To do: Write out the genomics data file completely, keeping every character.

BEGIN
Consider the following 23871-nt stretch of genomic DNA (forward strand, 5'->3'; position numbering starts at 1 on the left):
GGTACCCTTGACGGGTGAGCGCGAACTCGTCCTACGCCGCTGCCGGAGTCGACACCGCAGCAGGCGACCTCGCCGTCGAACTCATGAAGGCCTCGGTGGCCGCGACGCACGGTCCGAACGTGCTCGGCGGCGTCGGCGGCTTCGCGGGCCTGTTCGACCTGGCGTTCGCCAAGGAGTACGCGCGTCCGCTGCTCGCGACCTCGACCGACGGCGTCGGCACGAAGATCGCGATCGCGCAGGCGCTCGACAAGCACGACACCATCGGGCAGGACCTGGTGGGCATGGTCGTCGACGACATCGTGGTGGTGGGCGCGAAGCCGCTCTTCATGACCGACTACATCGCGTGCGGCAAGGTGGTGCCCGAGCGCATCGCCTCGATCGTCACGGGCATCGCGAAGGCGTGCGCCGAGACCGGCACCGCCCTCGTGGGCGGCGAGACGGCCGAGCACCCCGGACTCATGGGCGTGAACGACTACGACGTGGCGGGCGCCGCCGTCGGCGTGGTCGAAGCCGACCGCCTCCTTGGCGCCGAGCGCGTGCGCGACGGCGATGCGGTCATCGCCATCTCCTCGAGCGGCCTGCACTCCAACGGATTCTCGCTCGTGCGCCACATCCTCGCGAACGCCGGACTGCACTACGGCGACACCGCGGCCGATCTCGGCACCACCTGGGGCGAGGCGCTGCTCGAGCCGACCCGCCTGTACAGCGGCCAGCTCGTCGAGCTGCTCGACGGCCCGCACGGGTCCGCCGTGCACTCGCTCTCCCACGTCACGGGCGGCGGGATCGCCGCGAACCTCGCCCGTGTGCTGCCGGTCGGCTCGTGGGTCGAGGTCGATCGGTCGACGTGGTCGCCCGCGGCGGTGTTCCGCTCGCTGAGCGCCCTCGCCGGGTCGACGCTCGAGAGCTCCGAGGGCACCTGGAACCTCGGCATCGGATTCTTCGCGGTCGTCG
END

Consider the following 23871-nt stretch of genomic DNA (forward strand, 5'->3'; position numbering starts at 1 on the left):
GGTACCCTTGACGGGTGAGCGCGAACTCGTCCTACGCCGCTGCCGGAGTCGACACCGCAGCAGGCGACCTCGCCGTCGAACTCATGAAGGCCTCGGTGGCCGCGACGCACGGTCCGAACGTGCTCGGCGGCGTCGGCGGCTTCGCGGGCCTGTTCGACCTGGCGTTCGCCAAGGAGTACGCGCGTCCGCTGCTCGCGACCTCGACCGACGGCGTCGGCACGAAGATCGCGATCGCGCAGGCGCTCGACAAGCACGACACCATCGGGCAGGACCTGGTGGGCATGGTCGTCGACGACATCGTGGTGGTGGGCGCGAAGCCGCTCTTCATGACCGACTACATCGCGTGCGGCAAGGTGGTGCCCGAGCGCATCGCCTCGATCGTCACGGGCATCGCGAAGGCGTGCGCCGAGACCGGCACCGCCCTCGTGGGCGGCGAGACGGCCGAGCACCCCGGACTCATGGGCGTGAACGACTACGACGTGGCGGGCGCCGCCGTCGGCGTGGTCGAAGCCGACCGCCTCCTTGGCGCCGAGCGCGTGCGCGACGGCGATGCGGTCATCGCCATCTCCTCGAGCGGCCTGCACTCCAACGGATTCTCGCTCGTGCGCCACATCCTCGCGAACGCCGGACTGCACTACGGCGACACCGCGGCCGATCTCGGCACCACCTGGGGCGAGGCGCTGCTCGAGCCGACCCGCCTGTACAGCGGCCAGCTCGTCGAGCTGCTCGACGGCCCGCACGGGTCCGCCGTGCACTCGCTCTCCCACGTCACGGGCGGCGGGATCGCCGCGAACCTCGCCCGTGTGCTGCCGGTCGGCTCGTGGGTCGAGGTCGATCGGTCGACGTGGTCGCCCGCGGCGGTGTTCCGCTCGCTGAGCGCCCTCGCCGGGTCGACGCTCGAGAGCTCCGAGGGCACCTGGAACCTCGGCATCGGATTCTTCGCGGTCGTCG